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Aug. 31, 2007 | General Lafayette to toast its 275th year
THERE'S SOMETHING romantic about an old inn. The etched walls, the burnished woodwork, the thick, exposed beams, the comfortably creaky floors - you can feel the history.
"There's always something," Leonard shrugged.
But even after yet another 60-hour work week, Leonard's eyes still sparkled when he talked about his Lafayette Hill brewpub. "Over there" - he gestured to where the pool table sits - "that was the original structure. It goes back to 1732. How many restaurants can say that?
"I mean, it's just so old. . . . I feel like I have a responsibility in owning this building, to keep it from disappearing. The responsibility of maintaining this place as a cornerstone to the community is not lost on me."
Standing just outside the city along Germantown Pike (at Church Road), the inn almost certainly got its start as a simple roadside tavern, a rest stop for traveling merchants and a meeting place for local farmers.
Its history is sketchy, but early on it was known as the Three Tuns, which suggests someone might've been brewing beer, perhaps in its cool, dark cellar.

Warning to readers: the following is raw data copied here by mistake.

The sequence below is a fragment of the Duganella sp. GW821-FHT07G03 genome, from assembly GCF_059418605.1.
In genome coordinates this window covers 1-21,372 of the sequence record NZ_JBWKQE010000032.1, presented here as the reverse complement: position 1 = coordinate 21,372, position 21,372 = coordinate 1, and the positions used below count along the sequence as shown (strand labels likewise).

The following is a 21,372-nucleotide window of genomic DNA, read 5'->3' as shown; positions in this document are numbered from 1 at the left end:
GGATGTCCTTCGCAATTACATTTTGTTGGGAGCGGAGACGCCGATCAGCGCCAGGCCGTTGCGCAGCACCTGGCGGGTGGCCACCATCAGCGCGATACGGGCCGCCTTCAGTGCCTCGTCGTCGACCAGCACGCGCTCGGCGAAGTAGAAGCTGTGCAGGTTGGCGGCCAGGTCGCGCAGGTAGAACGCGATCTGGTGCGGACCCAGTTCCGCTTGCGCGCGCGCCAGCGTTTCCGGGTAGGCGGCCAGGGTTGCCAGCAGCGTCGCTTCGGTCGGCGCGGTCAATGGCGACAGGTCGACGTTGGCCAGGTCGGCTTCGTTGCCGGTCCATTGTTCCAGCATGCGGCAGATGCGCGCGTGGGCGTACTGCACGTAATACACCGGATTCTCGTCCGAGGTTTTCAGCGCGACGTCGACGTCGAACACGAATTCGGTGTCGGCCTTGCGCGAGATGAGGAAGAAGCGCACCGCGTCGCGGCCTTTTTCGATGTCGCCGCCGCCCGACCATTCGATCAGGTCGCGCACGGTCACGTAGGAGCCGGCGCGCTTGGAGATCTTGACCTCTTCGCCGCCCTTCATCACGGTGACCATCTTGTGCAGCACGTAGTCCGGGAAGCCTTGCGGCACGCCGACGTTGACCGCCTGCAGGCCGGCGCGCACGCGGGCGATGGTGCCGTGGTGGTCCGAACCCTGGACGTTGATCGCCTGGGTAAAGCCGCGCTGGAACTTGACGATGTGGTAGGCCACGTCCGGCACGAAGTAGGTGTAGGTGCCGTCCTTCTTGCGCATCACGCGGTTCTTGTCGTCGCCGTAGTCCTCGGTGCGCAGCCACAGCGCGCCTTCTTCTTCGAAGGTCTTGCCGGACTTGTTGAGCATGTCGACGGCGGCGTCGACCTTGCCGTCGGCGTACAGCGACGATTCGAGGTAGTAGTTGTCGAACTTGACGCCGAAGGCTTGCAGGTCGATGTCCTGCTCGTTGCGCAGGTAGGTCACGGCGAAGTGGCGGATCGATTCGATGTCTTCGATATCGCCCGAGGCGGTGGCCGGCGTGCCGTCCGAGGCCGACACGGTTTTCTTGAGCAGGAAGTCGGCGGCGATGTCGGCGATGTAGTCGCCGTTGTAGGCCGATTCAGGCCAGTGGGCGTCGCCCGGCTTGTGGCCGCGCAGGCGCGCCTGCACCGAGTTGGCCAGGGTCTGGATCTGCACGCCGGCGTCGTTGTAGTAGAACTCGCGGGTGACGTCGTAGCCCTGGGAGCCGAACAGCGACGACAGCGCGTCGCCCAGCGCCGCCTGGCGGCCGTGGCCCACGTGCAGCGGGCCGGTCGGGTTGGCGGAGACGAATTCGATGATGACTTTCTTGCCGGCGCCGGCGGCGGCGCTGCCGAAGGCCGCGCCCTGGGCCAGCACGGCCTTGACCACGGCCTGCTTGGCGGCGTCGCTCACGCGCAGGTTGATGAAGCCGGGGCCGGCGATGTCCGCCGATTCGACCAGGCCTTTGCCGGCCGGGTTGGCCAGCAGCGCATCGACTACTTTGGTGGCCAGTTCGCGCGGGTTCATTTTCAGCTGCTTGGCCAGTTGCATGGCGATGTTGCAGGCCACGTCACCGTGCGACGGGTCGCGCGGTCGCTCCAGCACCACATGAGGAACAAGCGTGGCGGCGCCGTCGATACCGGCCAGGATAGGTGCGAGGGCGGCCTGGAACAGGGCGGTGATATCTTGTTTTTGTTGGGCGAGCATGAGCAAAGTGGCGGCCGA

There's no record that George Washington ever slept there, but Marie Joseph Paul Yves Roch Gilbert du Motier, the Marquis de Lafayette, probably stopped in for a cold one.
Lafayette was the legendary French aristocrat who served under Washington as a major-general at the age of 19. His military honors are vast, but in the town that bears his name he's best known for his encampment of 1778 at what was then called Barren Hill.
In the months after Washington's winter at Valley Forge, Lafayette used the high terrain around the inn as an outpost to keep an eye on British movements out of Philadelphia.
After the war, the battle-damaged inn was renovated, and in the next 150 years, it expanded. But it wasn't until the 1940s that it was known as the General Lafayette. The brewery was added in 1996.
Two hundred and seventy-five years: a lot of history, a lot of beer. The inn will celebrate it all tomorrow at noon with food, fun and entertainment. A few tickets are still available ($40), and attendees will get a taste of General Lafayette 275th Anniversary Ale, a powerful (13 percent alcohol) barleywine brewed by Leonard and his assistant, Russell Czajka.
Info and tix at 610-941-0600 or www.generallafayetteinn.com.
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